Monday, 13 May 2019

Why Parliament needs to be co-located with Whitehall power

Letter sent to the Guardian:
Neither your experienced columnist Simon Jenkins ( a former editor of both the London Evening Standard and The Times) (“This grand design shows MPs have lost it,” 10 May; nor your correspondent Matt Dobson from Tyne and wear (letters, 11 May;  understand why, for practical and cost reasons, Parliament and Government buildings have to be located very close together.
Both advocate moving the House of Commons debating chamber, in the former case, to Birmingham or Manchester, in the latter, to have a “roaming” chamber.

But Parliament is not just the debating chamber. There is crucially the library, the best political resource in the country, with many thousands of books and documents.  Most are unavailable digitally. Then there are the offices for the staff of some 650 MPs plus the over thirty  meeting rooms needed for parliamentary committees, some of which meet right up to the moment the House of Commons starts each day, some of which meet in parallel with  debates in the chamber.

The House of Commons also has a secondary mini chamber in Westminster Hall, which MPs hold precious to ensure matters pressed by constituents have a forum to be fully debated alongside the main chamber.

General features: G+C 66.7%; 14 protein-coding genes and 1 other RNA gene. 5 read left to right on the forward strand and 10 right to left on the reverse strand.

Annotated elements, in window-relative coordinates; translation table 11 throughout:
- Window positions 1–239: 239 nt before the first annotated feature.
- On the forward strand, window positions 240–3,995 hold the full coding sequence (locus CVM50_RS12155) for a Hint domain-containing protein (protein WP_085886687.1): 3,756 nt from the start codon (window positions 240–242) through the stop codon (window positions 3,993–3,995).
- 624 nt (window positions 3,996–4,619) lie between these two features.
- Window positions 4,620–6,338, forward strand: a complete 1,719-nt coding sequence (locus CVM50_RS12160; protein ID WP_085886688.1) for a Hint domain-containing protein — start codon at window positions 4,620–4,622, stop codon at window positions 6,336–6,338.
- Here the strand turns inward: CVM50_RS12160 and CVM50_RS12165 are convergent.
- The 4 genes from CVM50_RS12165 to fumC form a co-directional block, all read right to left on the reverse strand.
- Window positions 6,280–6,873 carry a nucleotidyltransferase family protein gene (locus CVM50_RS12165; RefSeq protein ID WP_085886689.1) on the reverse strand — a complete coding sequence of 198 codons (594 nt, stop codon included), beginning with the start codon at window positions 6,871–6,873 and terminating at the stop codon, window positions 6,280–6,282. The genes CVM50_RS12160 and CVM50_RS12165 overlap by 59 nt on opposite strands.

Unless the entire government suite of departmental headquarters were moved along with the Commons, then ministers would remain  based in Westminster with their officials, and be unable to  be called at short notice to justify government policy  decisions in the many urgent questions rightly granted by the Speaker since he  promoted this form of immediate scrutiny.

Finally, moving parliament out of Westminster is unnecessary to bring MPS closer to their constituents. Less than 100 MPS represent constituencies in or near London. The others regularly return to their constituencies each weekend and every holiday breal from Parliament, to hold surgeries, open fetes and speak at local public meetings.

There are many opportunities to “get out and see where the decisions made in the great building  on the Thames are having an effect”, as Mr Dobson puts it.

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